So it’s good, if depressing, to see this Washington Post article on a digital divide that is not getting smaller, but is growing. It reminds us that this new form of questioning, while reducing slightly the media’s power as gatekeeper, does nothing to weaken the role of income and class in keeping the riff-raff from asking embarrassing questions.
In fact the very real democratizing possibilities of the web have always been limited by a dovetailing of American’s long-held love for the latest technology with online advertiser's desire to target the upper half of the economic food chain.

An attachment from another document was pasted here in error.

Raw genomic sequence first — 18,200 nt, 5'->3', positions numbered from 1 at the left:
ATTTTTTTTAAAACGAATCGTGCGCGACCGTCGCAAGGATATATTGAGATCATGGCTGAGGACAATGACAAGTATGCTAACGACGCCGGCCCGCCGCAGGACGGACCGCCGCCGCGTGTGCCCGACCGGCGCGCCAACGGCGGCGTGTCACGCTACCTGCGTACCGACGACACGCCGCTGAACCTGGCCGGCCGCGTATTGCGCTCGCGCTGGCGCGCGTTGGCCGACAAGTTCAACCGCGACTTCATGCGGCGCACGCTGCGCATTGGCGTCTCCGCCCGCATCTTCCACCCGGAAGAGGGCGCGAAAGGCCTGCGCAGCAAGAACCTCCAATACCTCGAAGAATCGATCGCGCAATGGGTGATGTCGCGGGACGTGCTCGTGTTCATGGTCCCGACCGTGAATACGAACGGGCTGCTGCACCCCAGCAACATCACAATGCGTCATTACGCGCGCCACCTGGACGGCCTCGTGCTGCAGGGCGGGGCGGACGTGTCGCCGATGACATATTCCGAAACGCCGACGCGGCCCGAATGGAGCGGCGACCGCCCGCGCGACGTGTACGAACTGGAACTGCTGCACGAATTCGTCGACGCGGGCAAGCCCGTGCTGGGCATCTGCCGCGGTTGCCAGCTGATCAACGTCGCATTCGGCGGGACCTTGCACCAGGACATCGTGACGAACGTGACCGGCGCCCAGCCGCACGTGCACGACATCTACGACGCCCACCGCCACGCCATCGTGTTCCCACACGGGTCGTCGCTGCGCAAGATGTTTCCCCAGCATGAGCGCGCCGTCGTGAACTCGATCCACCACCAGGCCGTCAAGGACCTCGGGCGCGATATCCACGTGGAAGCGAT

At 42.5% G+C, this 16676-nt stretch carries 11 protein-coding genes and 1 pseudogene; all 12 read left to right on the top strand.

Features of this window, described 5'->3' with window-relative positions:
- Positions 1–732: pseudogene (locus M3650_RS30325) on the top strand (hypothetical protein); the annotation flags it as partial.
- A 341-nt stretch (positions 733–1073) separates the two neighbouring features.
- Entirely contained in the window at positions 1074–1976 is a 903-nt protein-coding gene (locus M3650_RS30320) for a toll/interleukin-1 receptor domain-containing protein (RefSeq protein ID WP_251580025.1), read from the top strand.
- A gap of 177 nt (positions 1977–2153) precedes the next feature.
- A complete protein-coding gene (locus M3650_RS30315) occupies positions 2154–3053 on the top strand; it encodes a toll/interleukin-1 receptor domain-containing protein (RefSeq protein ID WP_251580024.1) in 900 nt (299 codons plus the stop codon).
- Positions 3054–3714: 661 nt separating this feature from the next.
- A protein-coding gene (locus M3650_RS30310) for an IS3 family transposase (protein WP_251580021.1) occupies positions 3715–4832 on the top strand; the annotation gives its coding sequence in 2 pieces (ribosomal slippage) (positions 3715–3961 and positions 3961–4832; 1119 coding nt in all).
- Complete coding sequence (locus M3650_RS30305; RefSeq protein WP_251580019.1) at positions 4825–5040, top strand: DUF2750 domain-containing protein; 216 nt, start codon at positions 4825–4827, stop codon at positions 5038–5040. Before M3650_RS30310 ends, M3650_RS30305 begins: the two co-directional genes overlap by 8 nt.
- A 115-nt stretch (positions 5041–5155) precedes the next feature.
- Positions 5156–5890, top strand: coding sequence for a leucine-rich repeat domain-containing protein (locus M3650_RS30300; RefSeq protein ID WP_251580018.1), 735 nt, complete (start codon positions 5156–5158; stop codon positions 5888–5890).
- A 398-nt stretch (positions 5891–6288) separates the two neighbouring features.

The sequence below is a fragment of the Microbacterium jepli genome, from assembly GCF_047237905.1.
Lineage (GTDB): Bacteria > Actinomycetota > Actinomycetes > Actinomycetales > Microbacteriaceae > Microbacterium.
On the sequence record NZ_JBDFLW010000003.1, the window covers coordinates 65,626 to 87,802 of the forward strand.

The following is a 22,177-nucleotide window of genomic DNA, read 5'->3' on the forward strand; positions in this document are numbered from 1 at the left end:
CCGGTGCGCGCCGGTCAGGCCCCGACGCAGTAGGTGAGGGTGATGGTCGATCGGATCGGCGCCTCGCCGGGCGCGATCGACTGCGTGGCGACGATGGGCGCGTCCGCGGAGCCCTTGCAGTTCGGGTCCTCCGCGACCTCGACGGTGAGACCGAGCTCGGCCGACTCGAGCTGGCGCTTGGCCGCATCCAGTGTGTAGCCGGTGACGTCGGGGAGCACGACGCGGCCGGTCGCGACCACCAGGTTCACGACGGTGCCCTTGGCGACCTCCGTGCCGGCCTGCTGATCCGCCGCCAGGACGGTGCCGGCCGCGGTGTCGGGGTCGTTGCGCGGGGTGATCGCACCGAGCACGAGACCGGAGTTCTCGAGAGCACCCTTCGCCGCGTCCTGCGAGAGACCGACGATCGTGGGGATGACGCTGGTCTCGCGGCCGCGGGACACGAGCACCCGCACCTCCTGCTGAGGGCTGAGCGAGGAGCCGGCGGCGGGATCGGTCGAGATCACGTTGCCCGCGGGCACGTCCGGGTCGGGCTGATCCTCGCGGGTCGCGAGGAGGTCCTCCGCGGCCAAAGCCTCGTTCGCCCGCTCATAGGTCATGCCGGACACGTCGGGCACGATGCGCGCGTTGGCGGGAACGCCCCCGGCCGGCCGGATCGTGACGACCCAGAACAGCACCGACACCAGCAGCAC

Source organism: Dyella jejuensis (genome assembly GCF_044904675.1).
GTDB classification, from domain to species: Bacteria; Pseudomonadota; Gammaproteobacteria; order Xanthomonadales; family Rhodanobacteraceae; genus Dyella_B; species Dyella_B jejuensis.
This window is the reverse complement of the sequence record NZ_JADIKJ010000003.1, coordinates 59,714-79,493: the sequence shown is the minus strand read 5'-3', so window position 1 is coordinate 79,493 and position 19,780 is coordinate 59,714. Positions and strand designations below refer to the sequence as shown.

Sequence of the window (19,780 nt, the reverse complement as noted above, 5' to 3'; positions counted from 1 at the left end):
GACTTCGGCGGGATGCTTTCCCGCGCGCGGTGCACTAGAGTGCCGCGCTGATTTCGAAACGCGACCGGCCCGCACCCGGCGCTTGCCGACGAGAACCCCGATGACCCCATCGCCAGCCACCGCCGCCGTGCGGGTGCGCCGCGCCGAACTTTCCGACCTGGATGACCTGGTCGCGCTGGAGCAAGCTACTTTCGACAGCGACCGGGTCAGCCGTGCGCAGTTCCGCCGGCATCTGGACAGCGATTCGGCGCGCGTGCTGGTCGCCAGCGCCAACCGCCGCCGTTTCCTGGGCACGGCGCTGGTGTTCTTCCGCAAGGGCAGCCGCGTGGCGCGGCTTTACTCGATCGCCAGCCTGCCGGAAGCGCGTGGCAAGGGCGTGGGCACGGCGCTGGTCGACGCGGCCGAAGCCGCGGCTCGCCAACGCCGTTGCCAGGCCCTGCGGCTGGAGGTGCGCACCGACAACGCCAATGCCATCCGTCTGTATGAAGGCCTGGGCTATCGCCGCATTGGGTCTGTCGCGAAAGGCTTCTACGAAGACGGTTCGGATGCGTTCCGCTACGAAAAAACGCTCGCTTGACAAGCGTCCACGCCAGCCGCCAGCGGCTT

News media began expanding their video content long before many people had the capacity to view it easily. They did so because advertisers wanted their products to be seen in that context. What the advertisers got were viewers who were younger (and, they hoped, more impressionable) and those who were likely to have a higher average income than the folks who were limited by phone modems or who had no access at all. Although broadband access has expanded greatly since then, the Post article reminds us that there remains a broad swath of the population that is simply cut out.
CNN has found a great way to be cool for a day. YouTube gets more exposure in the adult world. Advertisers sell products. And if you can’t afford the internet—or if you live out in the sticks--maybe you can see highlights later.